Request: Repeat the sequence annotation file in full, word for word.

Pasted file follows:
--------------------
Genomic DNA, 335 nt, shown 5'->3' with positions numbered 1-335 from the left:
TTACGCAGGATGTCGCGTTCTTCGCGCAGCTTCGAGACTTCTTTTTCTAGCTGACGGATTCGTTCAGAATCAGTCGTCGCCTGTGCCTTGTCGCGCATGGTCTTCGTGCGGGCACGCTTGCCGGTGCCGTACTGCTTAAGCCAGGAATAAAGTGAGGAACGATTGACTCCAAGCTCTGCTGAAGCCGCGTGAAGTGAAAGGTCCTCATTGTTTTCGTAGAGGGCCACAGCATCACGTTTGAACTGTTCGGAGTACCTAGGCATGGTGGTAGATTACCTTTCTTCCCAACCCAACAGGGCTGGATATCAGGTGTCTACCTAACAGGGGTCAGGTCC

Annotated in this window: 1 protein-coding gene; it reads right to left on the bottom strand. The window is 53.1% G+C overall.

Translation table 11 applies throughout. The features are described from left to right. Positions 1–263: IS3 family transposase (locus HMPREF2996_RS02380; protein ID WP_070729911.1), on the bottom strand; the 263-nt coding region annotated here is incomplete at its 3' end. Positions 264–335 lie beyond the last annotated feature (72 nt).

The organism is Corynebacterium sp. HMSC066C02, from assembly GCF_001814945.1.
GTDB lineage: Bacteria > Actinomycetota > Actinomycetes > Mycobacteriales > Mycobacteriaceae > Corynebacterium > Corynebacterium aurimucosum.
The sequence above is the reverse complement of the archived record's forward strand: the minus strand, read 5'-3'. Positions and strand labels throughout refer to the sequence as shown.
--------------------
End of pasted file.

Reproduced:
Genomic DNA, 335 nt, shown 5'->3' with positions numbered 1-335 from the left:
TTACGCAGGATGTCGCGTTCTTCGCGCAGCTTCGAGACTTCTTTTTCTAGCTGACGGATTCGTTCAGAATCAGTCGTCGCCTGTGCCTTGTCGCGCATGGTCTTCGTGCGGGCACGCTTGCCGGTGCCGTACTGCTTAAGCCAGGAATAAAGTGAGGAACGATTGACTCCAAGCTCTGCTGAAGCCGCGTGAAGTGAAAGGTCCTCATTGTTTTCGTAGAGGGCCACAGCATCACGTTTGAACTGTTCGGAGTACCTAGGCATGGTGGTAGATTACCTTTCTTCCCAACCCAACAGGGCTGGATATCAGGTGTCTACCTAACAGGGGTCAGGTCC

Annotated in this window: 1 protein-coding gene; it reads right to left on the bottom strand. The window is 53.1% G+C overall.

Translation table 11 applies throughout. The features are described from left to right. Positions 1–263: IS3 family transposase (locus HMPREF2996_RS02380; protein ID WP_070729911.1), on the bottom strand; the 263-nt coding region annotated here is incomplete at its 3' end. Positions 264–335 lie beyond the last annotated feature (72 nt).

The organism is Corynebacterium sp. HMSC066C02, from assembly GCF_001814945.1.
GTDB lineage: Bacteria > Actinomycetota > Actinomycetes > Mycobacteriales > Mycobacteriaceae > Corynebacterium > Corynebacterium aurimucosum.
The sequence above is the reverse complement of the archived record's forward strand: the minus strand, read 5'-3'. Positions and strand labels throughout refer to the sequence as shown.